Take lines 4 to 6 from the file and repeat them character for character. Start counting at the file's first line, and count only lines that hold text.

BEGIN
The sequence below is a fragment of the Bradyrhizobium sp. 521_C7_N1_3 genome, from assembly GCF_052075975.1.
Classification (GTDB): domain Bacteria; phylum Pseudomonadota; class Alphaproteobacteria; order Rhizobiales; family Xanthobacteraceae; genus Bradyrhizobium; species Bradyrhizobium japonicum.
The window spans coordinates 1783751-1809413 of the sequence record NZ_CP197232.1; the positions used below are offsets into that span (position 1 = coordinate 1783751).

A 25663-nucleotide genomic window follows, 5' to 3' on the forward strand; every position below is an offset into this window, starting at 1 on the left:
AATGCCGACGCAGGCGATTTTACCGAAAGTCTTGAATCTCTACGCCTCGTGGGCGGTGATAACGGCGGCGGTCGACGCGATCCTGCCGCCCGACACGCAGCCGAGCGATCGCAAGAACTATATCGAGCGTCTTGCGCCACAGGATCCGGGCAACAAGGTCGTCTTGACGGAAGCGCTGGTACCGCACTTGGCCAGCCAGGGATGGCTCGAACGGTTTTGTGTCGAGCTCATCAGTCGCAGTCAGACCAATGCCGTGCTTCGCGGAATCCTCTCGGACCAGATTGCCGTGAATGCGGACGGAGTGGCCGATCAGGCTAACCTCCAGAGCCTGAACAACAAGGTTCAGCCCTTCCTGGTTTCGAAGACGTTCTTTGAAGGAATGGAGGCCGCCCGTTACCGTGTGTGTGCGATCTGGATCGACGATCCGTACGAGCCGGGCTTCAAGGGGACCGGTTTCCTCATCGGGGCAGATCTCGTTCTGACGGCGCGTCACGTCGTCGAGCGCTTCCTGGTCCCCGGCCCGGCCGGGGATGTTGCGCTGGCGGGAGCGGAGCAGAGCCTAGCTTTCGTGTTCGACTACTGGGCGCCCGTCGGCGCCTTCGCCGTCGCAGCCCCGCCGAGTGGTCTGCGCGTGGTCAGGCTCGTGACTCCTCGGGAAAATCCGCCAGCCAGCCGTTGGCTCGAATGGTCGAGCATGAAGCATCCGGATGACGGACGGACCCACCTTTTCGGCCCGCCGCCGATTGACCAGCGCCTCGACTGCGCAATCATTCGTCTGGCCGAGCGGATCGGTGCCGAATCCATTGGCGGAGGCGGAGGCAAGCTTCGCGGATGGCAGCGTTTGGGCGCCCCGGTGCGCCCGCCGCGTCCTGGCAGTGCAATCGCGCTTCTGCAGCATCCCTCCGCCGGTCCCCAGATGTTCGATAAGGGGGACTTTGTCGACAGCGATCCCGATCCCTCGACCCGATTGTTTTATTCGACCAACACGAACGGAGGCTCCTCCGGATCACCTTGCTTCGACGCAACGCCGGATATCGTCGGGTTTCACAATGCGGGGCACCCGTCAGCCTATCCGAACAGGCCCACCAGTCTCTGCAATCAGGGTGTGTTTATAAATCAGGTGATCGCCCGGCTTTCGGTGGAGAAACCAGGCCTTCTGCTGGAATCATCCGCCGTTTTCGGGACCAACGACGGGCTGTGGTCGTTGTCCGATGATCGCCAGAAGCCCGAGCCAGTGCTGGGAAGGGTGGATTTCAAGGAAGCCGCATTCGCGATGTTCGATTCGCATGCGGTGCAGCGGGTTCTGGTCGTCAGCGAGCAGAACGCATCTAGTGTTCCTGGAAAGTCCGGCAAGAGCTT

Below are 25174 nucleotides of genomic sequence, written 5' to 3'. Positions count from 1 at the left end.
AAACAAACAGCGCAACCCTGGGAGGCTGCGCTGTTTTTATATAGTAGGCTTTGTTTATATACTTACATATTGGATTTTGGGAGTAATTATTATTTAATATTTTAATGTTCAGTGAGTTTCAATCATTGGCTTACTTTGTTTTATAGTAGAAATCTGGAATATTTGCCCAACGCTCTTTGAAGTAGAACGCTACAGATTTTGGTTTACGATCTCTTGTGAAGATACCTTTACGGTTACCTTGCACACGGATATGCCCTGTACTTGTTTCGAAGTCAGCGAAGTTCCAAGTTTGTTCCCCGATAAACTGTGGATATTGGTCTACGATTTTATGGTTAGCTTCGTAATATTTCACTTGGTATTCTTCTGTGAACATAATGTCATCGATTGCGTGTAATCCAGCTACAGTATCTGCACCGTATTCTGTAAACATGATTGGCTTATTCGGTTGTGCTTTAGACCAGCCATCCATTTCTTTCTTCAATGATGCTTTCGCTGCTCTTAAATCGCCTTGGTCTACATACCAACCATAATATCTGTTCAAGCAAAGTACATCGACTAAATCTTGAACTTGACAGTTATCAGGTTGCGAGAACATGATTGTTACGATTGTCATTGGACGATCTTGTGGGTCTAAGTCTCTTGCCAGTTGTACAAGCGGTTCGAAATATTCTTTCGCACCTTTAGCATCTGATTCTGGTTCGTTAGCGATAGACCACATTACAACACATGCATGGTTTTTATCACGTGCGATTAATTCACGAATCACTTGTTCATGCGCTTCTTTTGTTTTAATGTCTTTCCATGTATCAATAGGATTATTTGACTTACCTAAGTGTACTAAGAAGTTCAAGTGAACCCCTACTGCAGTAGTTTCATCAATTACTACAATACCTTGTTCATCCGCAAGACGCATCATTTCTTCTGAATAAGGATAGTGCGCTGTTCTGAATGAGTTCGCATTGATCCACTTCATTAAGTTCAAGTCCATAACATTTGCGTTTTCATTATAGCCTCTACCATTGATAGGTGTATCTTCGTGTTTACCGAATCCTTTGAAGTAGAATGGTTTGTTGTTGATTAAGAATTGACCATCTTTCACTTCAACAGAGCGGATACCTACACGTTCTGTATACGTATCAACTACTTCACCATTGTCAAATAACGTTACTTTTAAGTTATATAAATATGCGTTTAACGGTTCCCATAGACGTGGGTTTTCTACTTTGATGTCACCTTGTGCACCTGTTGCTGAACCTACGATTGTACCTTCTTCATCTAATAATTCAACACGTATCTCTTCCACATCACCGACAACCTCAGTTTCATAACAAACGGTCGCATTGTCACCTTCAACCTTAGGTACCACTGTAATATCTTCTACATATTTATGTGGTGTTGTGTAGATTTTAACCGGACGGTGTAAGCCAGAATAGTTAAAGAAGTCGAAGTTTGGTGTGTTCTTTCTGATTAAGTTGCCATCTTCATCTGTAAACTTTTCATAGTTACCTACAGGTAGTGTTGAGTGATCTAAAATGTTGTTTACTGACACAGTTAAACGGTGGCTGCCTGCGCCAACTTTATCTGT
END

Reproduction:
A 25663-nucleotide genomic window follows, 5' to 3' on the forward strand; every position below is an offset into this window, starting at 1 on the left:
AATGCCGACGCAGGCGATTTTACCGAAAGTCTTGAATCTCTACGCCTCGTGGGCGGTGATAACGGCGGCGGTCGACGCGATCCTGCCGCCCGACACGCAGCCGAGCGATCGCAAGAACTATATCGAGCGTCTTGCGCCACAGGATCCGGGCAACAAGGTCGTCTTGACGGAAGCGCTGGTACCGCACTTGGCCAGCCAGGGATGGCTCGAACGGTTTTGTGTCGAGCTCATCAGTCGCAGTCAGACCAATGCCGTGCTTCGCGGAATCCTCTCGGACCAGATTGCCGTGAATGCGGACGGAGTGGCCGATCAGGCTAACCTCCAGAGCCTGAACAACAAGGTTCAGCCCTTCCTGGTTTCGAAGACGTTCTTTGAAGGAATGGAGGCCGCCCGTTACCGTGTGTGTGCGATCTGGATCGACGATCCGTACGAGCCGGGCTTCAAGGGGACCGGTTTCCTCATCGGGGCAGATCTCGTTCTGACGGCGCGTCACGTCGTCGAGCGCTTCCTGGTCCCCGGCCCGGCCGGGGATGTTGCGCTGGCGGGAGCGGAGCAGAGCCTAGCTTTCGTGTTCGACTACTGGGCGCCCGTCGGCGCCTTCGCCGTCGCAGCCCCGCCGAGTGGTCTGCGCGTGGTCAGGCTCGTGACTCCTCGGGAAAATCCGCCAGCCAGCCGTTGGCTCGAATGGTCGAGCATGAAGCATCCGGATGACGGACGGACCCACCTTTTCGGCCCGCCGCCGATTGACCAGCGCCTCGACTGCGCAATCATTCGTCTGGCCGAGCGGATCGGTGCCGAATCCATTGGCGGAGGCGGAGGCAAGCTTCGCGGATGGCAGCGTTTGGGCGCCCCGGTGCGCCCGCCGCGTCCTGGCAGTGCAATCGCGCTTCTGCAGCATCCCTCCGCCGGTCCCCAGATGTTCGATAAGGGGGACTTTGTCGACAGCGATCCCGATCCCTCGACCCGATTGTTTTATTCGACCAACACGAACGGAGGCTCCTCCGGATCACCTTGCTTCGACGCAACGCCGGATATCGTCGGGTTTCACAATGCGGGGCACCCGTCAGCCTATCCGAACAGGCCCACCAGTCTCTGCAATCAGGGTGTGTTTATAAATCAGGTGATCGCCCGGCTTTCGGTGGAGAAACCAGGCCTTCTGCTGGAATCATCCGCCGTTTTCGGGACCAACGACGGGCTGTGGTCGTTGTCCGATGATCGCCAGAAGCCCGAGCCAGTGCTGGGAAGGGTGGATTTCAAGGAAGCCGCATTCGCGATGTTCGATTCGCATGCGGTGCAGCGGGTTCTGGTCGTCAGCGAGCAGAACGCATCTAGTGTTCCTGGAAAGTCCGGCAAGAGCTT

Below are 25174 nucleotides of genomic sequence, written 5' to 3'. Positions count from 1 at the left end.